Following on from the Sunday Times number one bestseller, The Burning Chambers, Kate Mosse’s The City of Tears is the second thrilling historical epic in The Burning Chambers series.
August 1572: Minou Joubert and her family are in Paris for a Royal Wedding, an alliance between the Catholic Crown and the Huguenot King of Navarre intended to bring peace to France after a decade of religious wars. So too is their oldest enemy, Vidal, still in pursuit of a relic that will change the course of history. But within days of the marriage, thousands will lie dead in the streets and Minou’s beloved family will be scattered to the four winds . . .
A gripping, breathtaking novel of revenge, persecution and loss, the action sweeps from Paris and Chartres to the city of tears itself, Amsterdam.
I described The Burning Chambers – the first book in the series – as epic. I can’t think of another word that fits The City of Tears. Once again we have conflict, religious wars and unbridled ambition, set mainly in Paris, Chartres and Amsterdam over a period of around ten years.
We join Piet and Minou living comfortably in Puivert, Minou now the Chatelaine, due to her inheritance. The family are planning a trip to Paris for the Royal Wedding between the Catholic Crown and the Huguenot King of Navarre intended to bring peace to France. Minou’s brother Ameiric will go separately as he is a soldier, but sister Alis plans to go with them. Piet and Minou have two children – seven-year-old Marta and two-year-old Jean-Jaques, who will also be on the trip.
But things in Minou’s life rarely go to plan and what should have been a beautiful celebration and coming together of peoples of different Christian denominations turns into a nightmare. Paris is burning and bodies litter the streets. No one is spared, not women or children or the clergy. Minou and Piet must flee but at what cost? I got so upset and angry I almost couldn’t carry on reading. I’m glad I did – I know with Kate’s books there will be sadness – but sometimes it is unbearable.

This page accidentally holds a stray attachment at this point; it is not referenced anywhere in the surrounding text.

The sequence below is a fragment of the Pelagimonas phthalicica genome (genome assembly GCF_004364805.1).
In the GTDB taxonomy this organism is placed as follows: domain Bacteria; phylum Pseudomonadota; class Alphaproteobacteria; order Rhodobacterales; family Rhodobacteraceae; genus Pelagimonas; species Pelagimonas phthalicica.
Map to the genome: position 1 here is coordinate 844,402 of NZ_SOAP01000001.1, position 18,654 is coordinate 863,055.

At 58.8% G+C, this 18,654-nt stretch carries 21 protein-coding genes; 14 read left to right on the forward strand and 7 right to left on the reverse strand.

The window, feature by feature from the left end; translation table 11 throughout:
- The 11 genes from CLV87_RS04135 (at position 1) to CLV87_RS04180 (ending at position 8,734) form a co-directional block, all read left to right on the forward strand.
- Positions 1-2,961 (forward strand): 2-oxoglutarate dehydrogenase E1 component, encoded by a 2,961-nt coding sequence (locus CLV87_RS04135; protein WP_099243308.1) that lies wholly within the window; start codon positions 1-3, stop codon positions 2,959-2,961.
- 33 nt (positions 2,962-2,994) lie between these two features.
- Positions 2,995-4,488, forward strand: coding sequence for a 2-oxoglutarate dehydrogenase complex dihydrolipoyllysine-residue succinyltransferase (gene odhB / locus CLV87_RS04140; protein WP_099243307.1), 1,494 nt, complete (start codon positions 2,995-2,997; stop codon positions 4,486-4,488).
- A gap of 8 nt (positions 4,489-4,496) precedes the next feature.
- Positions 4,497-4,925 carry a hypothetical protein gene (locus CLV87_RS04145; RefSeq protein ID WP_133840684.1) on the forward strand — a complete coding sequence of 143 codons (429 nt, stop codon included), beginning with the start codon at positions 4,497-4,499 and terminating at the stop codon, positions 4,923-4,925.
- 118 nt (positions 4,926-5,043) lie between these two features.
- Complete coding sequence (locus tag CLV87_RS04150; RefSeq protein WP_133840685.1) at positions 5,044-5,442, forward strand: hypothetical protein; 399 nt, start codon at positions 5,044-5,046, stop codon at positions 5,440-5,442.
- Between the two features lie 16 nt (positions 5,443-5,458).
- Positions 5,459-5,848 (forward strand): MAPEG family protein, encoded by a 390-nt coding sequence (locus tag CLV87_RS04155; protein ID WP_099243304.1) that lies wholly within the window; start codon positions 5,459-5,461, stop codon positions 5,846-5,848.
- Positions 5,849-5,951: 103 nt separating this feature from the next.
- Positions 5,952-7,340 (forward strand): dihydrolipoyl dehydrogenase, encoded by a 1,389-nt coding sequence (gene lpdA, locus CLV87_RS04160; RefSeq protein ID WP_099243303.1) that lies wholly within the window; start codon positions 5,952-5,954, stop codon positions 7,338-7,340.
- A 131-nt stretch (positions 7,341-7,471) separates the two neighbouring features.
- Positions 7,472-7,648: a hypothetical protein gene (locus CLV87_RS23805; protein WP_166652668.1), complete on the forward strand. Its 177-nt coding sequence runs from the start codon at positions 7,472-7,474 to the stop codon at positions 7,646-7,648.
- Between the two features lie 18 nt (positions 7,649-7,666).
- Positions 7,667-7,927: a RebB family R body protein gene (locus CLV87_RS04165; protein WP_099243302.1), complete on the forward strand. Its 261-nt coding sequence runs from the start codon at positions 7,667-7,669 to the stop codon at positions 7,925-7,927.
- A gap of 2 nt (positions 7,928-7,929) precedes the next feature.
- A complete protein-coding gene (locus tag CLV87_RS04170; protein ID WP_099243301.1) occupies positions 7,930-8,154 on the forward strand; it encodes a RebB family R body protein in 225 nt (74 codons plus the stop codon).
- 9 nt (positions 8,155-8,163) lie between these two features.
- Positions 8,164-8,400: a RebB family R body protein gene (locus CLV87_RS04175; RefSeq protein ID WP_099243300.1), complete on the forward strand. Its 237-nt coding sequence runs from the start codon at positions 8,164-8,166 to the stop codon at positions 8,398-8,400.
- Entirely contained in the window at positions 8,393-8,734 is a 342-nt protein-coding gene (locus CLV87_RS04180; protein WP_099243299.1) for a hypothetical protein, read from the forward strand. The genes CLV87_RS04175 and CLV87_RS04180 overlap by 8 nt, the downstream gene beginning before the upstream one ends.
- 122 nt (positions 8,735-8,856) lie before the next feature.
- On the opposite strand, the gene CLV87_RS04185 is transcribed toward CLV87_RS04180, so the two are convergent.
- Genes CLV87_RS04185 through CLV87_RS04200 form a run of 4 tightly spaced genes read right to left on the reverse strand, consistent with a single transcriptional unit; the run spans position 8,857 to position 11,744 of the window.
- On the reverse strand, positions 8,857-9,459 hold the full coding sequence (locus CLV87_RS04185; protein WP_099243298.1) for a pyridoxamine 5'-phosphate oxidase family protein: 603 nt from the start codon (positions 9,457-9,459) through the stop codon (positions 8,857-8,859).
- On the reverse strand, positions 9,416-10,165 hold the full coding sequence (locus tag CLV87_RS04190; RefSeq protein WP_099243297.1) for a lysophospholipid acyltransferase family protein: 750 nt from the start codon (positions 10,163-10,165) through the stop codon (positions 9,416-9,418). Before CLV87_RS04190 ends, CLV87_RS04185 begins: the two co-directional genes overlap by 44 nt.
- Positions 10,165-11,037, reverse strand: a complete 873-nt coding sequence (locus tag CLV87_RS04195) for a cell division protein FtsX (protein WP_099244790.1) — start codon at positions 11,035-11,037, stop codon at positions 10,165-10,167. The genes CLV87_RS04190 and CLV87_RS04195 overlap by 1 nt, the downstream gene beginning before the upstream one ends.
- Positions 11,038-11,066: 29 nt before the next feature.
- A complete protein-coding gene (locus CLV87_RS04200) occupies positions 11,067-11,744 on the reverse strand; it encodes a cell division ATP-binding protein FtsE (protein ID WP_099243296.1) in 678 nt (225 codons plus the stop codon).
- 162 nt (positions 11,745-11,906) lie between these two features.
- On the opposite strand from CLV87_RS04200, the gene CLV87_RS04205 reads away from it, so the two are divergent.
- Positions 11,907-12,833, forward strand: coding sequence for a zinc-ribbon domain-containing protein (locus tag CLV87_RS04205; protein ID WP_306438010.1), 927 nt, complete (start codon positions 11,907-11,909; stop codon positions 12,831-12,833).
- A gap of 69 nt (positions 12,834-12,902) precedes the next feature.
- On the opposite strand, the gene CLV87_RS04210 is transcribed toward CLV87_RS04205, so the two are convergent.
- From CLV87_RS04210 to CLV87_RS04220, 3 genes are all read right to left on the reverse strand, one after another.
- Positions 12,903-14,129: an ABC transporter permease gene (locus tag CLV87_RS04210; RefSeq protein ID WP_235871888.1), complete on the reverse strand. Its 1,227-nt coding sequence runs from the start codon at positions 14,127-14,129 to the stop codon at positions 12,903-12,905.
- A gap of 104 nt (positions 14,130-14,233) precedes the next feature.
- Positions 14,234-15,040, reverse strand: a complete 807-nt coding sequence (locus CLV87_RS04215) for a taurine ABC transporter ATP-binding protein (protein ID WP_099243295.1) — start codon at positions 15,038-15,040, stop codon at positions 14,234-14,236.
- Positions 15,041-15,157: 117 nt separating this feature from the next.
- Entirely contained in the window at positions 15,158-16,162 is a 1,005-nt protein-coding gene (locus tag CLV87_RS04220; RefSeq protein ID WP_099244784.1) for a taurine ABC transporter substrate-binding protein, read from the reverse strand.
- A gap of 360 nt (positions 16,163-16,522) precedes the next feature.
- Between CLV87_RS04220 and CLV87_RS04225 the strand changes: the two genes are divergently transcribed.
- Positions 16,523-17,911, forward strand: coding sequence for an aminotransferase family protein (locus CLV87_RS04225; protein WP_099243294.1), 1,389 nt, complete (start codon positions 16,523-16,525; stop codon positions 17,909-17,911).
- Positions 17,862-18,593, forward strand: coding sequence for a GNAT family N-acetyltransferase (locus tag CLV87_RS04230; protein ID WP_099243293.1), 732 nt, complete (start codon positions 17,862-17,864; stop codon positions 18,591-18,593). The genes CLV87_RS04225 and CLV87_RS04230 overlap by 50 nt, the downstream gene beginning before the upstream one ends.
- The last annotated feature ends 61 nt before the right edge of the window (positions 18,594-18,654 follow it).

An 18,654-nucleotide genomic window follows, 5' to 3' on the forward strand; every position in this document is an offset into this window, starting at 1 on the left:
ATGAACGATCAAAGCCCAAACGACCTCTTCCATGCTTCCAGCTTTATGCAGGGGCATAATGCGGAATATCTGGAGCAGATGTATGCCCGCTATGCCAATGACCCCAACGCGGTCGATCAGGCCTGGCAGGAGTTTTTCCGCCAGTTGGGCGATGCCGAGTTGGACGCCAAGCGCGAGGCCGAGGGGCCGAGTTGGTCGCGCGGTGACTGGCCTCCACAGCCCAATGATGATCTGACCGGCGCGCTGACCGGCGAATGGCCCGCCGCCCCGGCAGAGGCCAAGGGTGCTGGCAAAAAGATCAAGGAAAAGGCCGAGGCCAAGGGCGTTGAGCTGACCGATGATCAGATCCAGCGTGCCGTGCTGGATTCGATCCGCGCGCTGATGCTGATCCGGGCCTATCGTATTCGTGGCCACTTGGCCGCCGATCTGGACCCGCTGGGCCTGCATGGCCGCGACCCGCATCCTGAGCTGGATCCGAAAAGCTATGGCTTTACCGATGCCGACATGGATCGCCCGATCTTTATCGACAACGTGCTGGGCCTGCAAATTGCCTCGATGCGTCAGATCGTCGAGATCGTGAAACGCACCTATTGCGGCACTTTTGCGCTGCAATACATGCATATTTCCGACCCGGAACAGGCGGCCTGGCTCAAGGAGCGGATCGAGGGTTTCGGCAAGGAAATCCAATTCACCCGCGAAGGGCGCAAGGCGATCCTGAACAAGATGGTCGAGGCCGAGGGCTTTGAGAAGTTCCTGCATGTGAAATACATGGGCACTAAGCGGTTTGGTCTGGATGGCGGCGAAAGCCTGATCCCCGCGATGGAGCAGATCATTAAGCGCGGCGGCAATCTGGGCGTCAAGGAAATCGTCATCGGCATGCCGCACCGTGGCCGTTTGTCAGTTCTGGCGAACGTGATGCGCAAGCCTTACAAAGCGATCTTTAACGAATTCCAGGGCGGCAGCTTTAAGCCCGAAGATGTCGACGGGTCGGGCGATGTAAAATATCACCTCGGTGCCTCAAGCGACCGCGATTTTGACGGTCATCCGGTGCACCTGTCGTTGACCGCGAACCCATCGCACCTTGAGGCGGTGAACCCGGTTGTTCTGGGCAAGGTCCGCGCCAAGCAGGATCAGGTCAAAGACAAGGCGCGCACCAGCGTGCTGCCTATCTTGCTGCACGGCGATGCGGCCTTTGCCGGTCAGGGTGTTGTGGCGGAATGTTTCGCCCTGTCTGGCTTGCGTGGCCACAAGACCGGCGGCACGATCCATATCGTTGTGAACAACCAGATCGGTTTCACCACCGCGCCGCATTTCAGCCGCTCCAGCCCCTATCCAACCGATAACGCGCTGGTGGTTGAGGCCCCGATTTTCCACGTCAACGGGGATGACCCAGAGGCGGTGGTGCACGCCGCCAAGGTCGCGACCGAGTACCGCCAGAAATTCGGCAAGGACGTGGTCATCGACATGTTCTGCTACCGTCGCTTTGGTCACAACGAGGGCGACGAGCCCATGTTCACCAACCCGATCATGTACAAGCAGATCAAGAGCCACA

In the meantime, Cardinal Valentin – Vidal – is obsessed with collecting religious relics (real or fake it doesn’t matter so long as people believe them to be real). He has also acquired the service of a nine-year-old boy known as Louis, who we soon discover is his illegitimate son.
Following the massacre in Paris, Vidal has been forced to flee and seems to have gone underground. Power mad and bitter, he wants to start his own Catholic church based around the relics he has collected (a bit of a simplistic description for which I apologise). Piet and Minou are now living in Amsterdam but for them the conflict will never be over.
As with book one I got quite stressed at times. I got cross too as I mentioned above and was upset by certain decisions the family made, but then I suppose I have to put myself into what life was like in 1572 and not nowadays. I kept thinking about it but I’m afraid I didn’t change my mind by the end of the book.
Many thanks to The Pigeonhole, the author and my fellow Pigeons for making this such an enjoyable read.
About the Author
Kate Mosse is an international bestselling author with sales of more than five million copies in 42 languages. Her fiction includes the novels Labyrinth (2005), Sepulchre (2007), The Winter Ghosts (2009), and Citadel (2012), as well as an acclaimed collection of short stories, The Mistletoe Bride & Other Haunting Tales (2013). The Taxidermist’s Daughter was published in 2014.
Kate is the Co-Founder and Chair of the Board of the Baileys Women’s Prize for Fiction (previously the Orange Prize) and in June 2013, was awarded an OBE in the Queen’s Birthday Honours List for services to literature. She lives in Sussex.